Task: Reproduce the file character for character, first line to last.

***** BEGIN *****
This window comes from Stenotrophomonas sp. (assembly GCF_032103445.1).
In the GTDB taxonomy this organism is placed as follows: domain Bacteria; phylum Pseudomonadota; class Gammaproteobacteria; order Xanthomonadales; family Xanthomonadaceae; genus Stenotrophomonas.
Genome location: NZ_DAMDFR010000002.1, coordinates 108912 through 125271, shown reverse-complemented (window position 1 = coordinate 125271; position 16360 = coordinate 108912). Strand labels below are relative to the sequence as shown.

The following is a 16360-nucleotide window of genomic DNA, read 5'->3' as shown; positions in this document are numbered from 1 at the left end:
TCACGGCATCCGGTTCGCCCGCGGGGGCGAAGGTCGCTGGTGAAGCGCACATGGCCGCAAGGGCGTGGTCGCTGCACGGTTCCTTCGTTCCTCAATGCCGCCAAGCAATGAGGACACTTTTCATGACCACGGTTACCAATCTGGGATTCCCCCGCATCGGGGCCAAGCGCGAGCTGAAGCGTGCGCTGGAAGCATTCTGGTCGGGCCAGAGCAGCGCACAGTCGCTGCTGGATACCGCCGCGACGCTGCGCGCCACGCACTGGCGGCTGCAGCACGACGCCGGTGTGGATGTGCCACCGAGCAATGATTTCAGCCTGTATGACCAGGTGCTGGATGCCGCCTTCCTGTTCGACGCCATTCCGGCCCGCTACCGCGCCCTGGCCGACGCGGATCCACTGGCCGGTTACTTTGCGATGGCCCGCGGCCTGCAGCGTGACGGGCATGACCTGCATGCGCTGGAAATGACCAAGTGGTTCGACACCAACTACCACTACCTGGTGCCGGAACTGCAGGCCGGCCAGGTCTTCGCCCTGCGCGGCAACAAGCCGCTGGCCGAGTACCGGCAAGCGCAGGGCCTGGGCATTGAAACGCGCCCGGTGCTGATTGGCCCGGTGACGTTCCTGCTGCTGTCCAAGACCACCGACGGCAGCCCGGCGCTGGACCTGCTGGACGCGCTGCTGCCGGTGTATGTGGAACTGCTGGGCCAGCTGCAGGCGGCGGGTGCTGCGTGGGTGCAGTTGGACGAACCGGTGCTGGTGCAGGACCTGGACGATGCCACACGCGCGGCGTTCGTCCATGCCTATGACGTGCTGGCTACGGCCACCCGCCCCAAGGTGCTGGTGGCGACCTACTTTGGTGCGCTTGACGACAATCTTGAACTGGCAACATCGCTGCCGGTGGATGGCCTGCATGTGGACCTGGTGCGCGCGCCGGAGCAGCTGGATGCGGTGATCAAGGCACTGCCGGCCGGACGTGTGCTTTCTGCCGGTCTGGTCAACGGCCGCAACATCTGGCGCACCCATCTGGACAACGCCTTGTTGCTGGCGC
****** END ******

This window comes from Stenotrophomonas sp. (assembly GCF_032103445.1).
In the GTDB taxonomy this organism is placed as follows: domain Bacteria; phylum Pseudomonadota; class Gammaproteobacteria; order Xanthomonadales; family Xanthomonadaceae; genus Stenotrophomonas.
Genome location: NZ_DAMDFR010000002.1, coordinates 108912 through 125271, shown reverse-complemented (window position 1 = coordinate 125271; position 16360 = coordinate 108912). Strand labels below are relative to the sequence as shown.

The following is a 16360-nucleotide window of genomic DNA, read 5'->3' as shown; positions in this document are numbered from 1 at the left end:
TCACGGCATCCGGTTCGCCCGCGGGGGCGAAGGTCGCTGGTGAAGCGCACATGGCCGCAAGGGCGTGGTCGCTGCACGGTTCCTTCGTTCCTCAATGCCGCCAAGCAATGAGGACACTTTTCATGACCACGGTTACCAATCTGGGATTCCCCCGCATCGGGGCCAAGCGCGAGCTGAAGCGTGCGCTGGAAGCATTCTGGTCGGGCCAGAGCAGCGCACAGTCGCTGCTGGATACCGCCGCGACGCTGCGCGCCACGCACTGGCGGCTGCAGCACGACGCCGGTGTGGATGTGCCACCGAGCAATGATTTCAGCCTGTATGACCAGGTGCTGGATGCCGCCTTCCTGTTCGACGCCATTCCGGCCCGCTACCGCGCCCTGGCCGACGCGGATCCACTGGCCGGTTACTTTGCGATGGCCCGCGGCCTGCAGCGTGACGGGCATGACCTGCATGCGCTGGAAATGACCAAGTGGTTCGACACCAACTACCACTACCTGGTGCCGGAACTGCAGGCCGGCCAGGTCTTCGCCCTGCGCGGCAACAAGCCGCTGGCCGAGTACCGGCAAGCGCAGGGCCTGGGCATTGAAACGCGCCCGGTGCTGATTGGCCCGGTGACGTTCCTGCTGCTGTCCAAGACCACCGACGGCAGCCCGGCGCTGGACCTGCTGGACGCGCTGCTGCCGGTGTATGTGGAACTGCTGGGCCAGCTGCAGGCGGCGGGTGCTGCGTGGGTGCAGTTGGACGAACCGGTGCTGGTGCAGGACCTGGACGATGCCACACGCGCGGCGTTCGTCCATGCCTATGACGTGCTGGCTACGGCCACCCGCCCCAAGGTGCTGGTGGCGACCTACTTTGGTGCGCTTGACGACAATCTTGAACTGGCAACATCGCTGCCGGTGGATGGCCTGCATGTGGACCTGGTGCGCGCGCCGGAGCAGCTGGATGCGGTGATCAAGGCACTGCCGGCCGGACGTGTGCTTTCTGCCGGTCTGGTCAACGGCCGCAACATCTGGCGCACCCATCTGGACAACGCCTTGTTGCTGGCGC